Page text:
Napa Valley 1: My Review

Let’s kick things off with a bang. I am psyched about this. Telling you this is the bucket list stuff. Napa Valley represents the crown jewel of the New World viniculture. We came here, I would argue, at the best of time. Napa Valley is simply heavenly in the autumn. Blue sky provides a contrasting background to the brownish orange grass covered mountains. While still clinging onto their branches, most leaves start to lose their green lushness which has been on display since the late spring. On the valley floor, each role of vines performs a spectacular show of colours from golden amber to vibrant red to classic burgundy. The weather hovers around 50–60 Fahrenheit during the day with a seemingly infinite amount of sunshine. Most importantly, the crowd. It is manageable. I’ve heard that during the high season (i.e. the summer months), Napa Valley is basically a zoo for adults, jam packed, hot, and intoxicated.

With over 400 wineries, one can barely experience them all in a life time (provided that one has limited cash as well as other worldly commitments to attend to). My decision making process was probably as much arbitrary as it is based on reason. The plan was simply to sample different winemaking styles, unique terroirs, and grape varietals representative of the modern Napa Valley. In term of the style, I picked three wineries long regarded as the standard bearers of the classic, and elegant style of Napa Valley. These wines are characterized by long term ageing potential, restrained fruit and oak qualities, and hand-off approach to wine-making (Heitz Cellar, Corison, and Frog’s Leap). On the other hand, Robert Mondavi, Stag’s Leap Wine Cellar, and Silver Oak represent the new modern style emphasizing on expressive fruits, round and accessible tannin and overt use of new French oak. We also made a brief stop to Opus One, which to me produces one very confused wine (the 2012 vintage). When I tasted it, my first thought was of an American trying so hard to speak in the British accent or vice versa! I genuinely wish I have an another chance to retry this wine again before dismissing it entirely.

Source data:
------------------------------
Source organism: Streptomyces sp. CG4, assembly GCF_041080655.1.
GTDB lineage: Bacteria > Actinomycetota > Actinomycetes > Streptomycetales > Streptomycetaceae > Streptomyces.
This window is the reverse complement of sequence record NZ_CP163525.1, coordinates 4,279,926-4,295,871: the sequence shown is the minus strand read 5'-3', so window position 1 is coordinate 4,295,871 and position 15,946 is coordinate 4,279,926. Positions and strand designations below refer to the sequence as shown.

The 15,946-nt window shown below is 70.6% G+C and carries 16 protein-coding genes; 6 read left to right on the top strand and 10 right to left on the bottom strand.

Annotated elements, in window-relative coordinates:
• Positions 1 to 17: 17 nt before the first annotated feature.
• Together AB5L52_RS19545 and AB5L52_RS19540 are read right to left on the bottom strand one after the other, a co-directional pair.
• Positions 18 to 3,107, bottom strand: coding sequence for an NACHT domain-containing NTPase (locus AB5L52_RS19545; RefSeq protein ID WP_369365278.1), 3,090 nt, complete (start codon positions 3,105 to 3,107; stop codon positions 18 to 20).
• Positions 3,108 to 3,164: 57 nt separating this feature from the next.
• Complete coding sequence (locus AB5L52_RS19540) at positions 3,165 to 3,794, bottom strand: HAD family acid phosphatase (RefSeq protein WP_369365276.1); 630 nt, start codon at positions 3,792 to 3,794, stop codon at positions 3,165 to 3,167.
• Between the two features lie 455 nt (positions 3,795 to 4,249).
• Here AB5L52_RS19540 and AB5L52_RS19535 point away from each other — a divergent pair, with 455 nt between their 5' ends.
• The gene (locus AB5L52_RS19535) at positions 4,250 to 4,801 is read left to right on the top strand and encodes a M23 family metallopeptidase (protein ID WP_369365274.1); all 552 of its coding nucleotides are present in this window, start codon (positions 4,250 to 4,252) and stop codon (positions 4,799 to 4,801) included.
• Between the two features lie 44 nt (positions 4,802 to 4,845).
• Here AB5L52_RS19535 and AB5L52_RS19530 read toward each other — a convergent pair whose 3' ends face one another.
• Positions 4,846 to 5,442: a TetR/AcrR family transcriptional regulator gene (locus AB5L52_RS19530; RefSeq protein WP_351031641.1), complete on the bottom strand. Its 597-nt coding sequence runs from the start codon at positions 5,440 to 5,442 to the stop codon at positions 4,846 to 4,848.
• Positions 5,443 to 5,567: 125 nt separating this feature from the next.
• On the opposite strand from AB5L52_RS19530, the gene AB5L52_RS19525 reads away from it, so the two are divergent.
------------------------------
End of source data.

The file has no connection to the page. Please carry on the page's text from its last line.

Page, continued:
Comparing the Cabernet Sauvignon from the mountain and valley floor was another fun challenge. Falling into the former camp are Hess Collection and Chappellet. Cabernet Sauvignon is the undisputed king of Napa. It’s what makes the region famous and what every winemaker measures herself with. However, I also got to try some obscure varietals. Heitz Cellar’s Grignolino was whimsically pleasant whereas Sauvignon Blanc by Stag’s Leap Wine Cellar and Chappellet’s Chenin Blanc represent two great examples of unpopular Napa varietals done right.

All in all, I think we managed to hit every checkbox with a few small caveats. Firstly, some of my shortlisted wineries can only receive guests on weekdays (Dunn and Shafer). Secondly, I wish we could visit a few more small, independent wineries — the good old mom-and-pop operation that was once prevalent in the valley (Stony Hill, Smith-Madrone, Kent Rasmussen and Herb Lamb). Finally, I wish we had more time and money to stay there forever!

— Part 2 coming up on Thursday! —

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